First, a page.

Sensible Perspectives

Financial Planning for Young Adults

Posted by on December 9, 2019

Most of the financial planning industry focuses on advising people at or near retirement with a large amount of financial assets. Modern financial planning evolved from a stockbroker model and still focuses on investment management and most people don’t focus on planning for retirement (their largest financial goal) until middle age.

Ironically, young people may benefit more than their elders from sound financial advice. A 30-year-old can implement changes that can make a material difference to her long-term financial plan. By comparison, when a client comes to us at age 65 to do a financial plan there is not as much they can do to change the picture.

In this and in a follow-up article, I will focus on four financial issues we’ve identified as important to people at all points in their lives: (1) human capital management, (2) living within your means, (3) cash flow and (4) asset allocation. For each issue I’ll provide a brief description and offer some sensible advice that young adults can incorporate into their own financial plans. (You can find a more complete treatment of our financial planning approach here in our Financial Planning Guidebook, which is free to download).

Human Capital Management

Human capital is the sum of your lifetime earning potential. When you’re young, human capital is often your largest asset. As you near retirement it shrinks as fewer earning years remain. Throughout our working lives we convert human capital into financial capital (savings) to fund spending in retirement.


Imagine a 25-year-old who earns $120,000 per year and retires at 66. When she starts her career, she has $3.5 million in human capital – the sum of her future earnings discounted to today. Over time, she saves what she doesn’t spend, converting human capital into financial capital. When she retires, her savings of approximately $1.5 million is enough to fund retirement (there’s nothing special about this number and everyone’s “nest egg” differs – this is simply an example).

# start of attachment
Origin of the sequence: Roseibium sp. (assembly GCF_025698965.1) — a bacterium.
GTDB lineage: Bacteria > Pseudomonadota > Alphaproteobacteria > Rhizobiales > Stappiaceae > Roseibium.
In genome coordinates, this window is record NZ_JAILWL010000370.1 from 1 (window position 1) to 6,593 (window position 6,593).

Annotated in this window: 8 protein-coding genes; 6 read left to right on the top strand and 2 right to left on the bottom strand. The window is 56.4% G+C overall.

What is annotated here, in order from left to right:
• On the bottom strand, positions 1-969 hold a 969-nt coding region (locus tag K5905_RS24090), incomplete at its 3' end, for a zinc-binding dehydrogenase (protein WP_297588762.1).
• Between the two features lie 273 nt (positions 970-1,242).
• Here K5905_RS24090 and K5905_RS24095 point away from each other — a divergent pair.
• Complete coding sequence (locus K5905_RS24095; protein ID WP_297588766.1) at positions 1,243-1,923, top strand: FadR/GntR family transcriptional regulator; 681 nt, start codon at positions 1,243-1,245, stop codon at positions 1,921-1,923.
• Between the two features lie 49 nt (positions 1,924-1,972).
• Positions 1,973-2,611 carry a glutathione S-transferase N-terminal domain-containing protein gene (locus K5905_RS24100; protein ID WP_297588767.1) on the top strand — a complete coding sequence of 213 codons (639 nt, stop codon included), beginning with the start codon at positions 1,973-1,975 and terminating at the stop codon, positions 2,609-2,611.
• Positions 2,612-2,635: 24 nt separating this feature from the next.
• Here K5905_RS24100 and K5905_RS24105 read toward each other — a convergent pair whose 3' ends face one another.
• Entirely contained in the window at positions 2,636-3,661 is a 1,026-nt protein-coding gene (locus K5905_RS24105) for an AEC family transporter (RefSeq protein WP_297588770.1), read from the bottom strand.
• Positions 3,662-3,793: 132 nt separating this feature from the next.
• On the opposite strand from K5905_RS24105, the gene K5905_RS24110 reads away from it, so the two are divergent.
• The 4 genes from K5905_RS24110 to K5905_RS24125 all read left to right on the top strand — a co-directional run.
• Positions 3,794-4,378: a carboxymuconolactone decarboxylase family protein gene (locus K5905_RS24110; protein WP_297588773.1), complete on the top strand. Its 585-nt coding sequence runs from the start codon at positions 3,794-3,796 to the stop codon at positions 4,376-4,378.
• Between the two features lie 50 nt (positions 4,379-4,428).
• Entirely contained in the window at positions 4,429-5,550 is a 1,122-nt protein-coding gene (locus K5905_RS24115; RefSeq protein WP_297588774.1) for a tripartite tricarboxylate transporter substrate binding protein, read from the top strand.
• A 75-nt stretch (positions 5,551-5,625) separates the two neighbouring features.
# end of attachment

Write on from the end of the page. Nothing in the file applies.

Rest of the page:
Human capital management is the process of handling your earning potential over time. There are several financial planning implications for young adults to consider:

Living Within Your Means

Financial planning is an asset-liability matching problem. People have a certain amount of (lifetime) assets they can use to fund (lifetime) liabilities. Living within your means simply recognizes that you can’t spend more during your lifetime than you have in lifetime resources.

We can extend the above human capital model to include lifetime expenses. Doing so allows us to construct a person’s lifetime balance sheet. This lifetime balance sheet allows us to solve for a person’s lifetime discretionary budget, which is simply the difference between lifetime assets and lifetime fixed expenses.

When you’re young it can be difficult to figure out your lifetime budget. With many possible income and spending scenarios, calculating your lifetime budget can feel overwhelming. Nevertheless, even without perfect knowledge of the future there are things you can do today that will put you in a better position in the future when you are ready to do a full a financial plan.

Cash Flow and Savings

Managing your human capital and living within your means are fundamental to your financial plan. Hopefully the above suggestions provide a useful starting point to tackle these important issues.

In my next article I will discuss cash flow and asset allocation and offer additional suggestions for how young professionals can plan around these issues.